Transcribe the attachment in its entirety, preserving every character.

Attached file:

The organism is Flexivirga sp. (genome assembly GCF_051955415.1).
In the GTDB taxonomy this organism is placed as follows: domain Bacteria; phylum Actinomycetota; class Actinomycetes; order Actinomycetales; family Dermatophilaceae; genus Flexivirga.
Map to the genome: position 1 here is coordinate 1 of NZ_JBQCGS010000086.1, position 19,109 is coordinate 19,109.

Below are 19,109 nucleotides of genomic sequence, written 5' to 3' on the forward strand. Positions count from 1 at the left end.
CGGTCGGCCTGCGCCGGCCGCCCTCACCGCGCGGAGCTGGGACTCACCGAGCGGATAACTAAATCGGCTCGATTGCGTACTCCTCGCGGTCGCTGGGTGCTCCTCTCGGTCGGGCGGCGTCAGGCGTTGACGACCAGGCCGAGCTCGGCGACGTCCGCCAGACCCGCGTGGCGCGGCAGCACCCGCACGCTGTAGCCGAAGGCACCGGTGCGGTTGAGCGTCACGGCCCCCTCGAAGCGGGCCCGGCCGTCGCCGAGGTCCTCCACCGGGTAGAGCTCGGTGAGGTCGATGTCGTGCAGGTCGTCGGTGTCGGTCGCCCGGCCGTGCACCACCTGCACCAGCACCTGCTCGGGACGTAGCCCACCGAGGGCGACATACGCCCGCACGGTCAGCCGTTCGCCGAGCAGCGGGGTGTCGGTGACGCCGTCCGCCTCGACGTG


The organism is Flexivirga sp. (genome assembly GCF_051955415.1).
In the GTDB taxonomy this organism is placed as follows: domain Bacteria; phylum Actinomycetota; class Actinomycetes; order Actinomycetales; family Dermatophilaceae; genus Flexivirga.
Map to the genome: position 1 here is coordinate 1 of NZ_JBQCGS010000086.1, position 19,109 is coordinate 19,109.

Below are 19,109 nucleotides of genomic sequence, written 5' to 3' on the forward strand. Positions count from 1 at the left end.
CGGTCGGCCTGCGCCGGCCGCCCTCACCGCGCGGAGCTGGGACTCACCGAGCGGATAACTAAATCGGCTCGATTGCGTACTCCTCGCGGTCGCTGGGTGCTCCTCTCGGTCGGGCGGCGTCAGGCGTTGACGACCAGGCCGAGCTCGGCGACGTCCGCCAGACCCGCGTGGCGCGGCAGCACCCGCACGCTGTAGCCGAAGGCACCGGTGCGGTTGAGCGTCACGGCCCCCTCGAAGCGGGCCCGGCCGTCGCCGAGGTCCTCCACCGGGTAGAGCTCGGTGAGGTCGATGTCGTGCAGGTCGTCGGTGTCGGTCGCCCGGCCGTGCACCACCTGCACCAGCACCTGCTCGGGACGTAGCCCACCGAGGGCGACATACGCCCGCACGGTCAGCCGTTCGCCGAGCAGCGGGGTGTCGGTGACGCCGTCCGCCTCGACGTG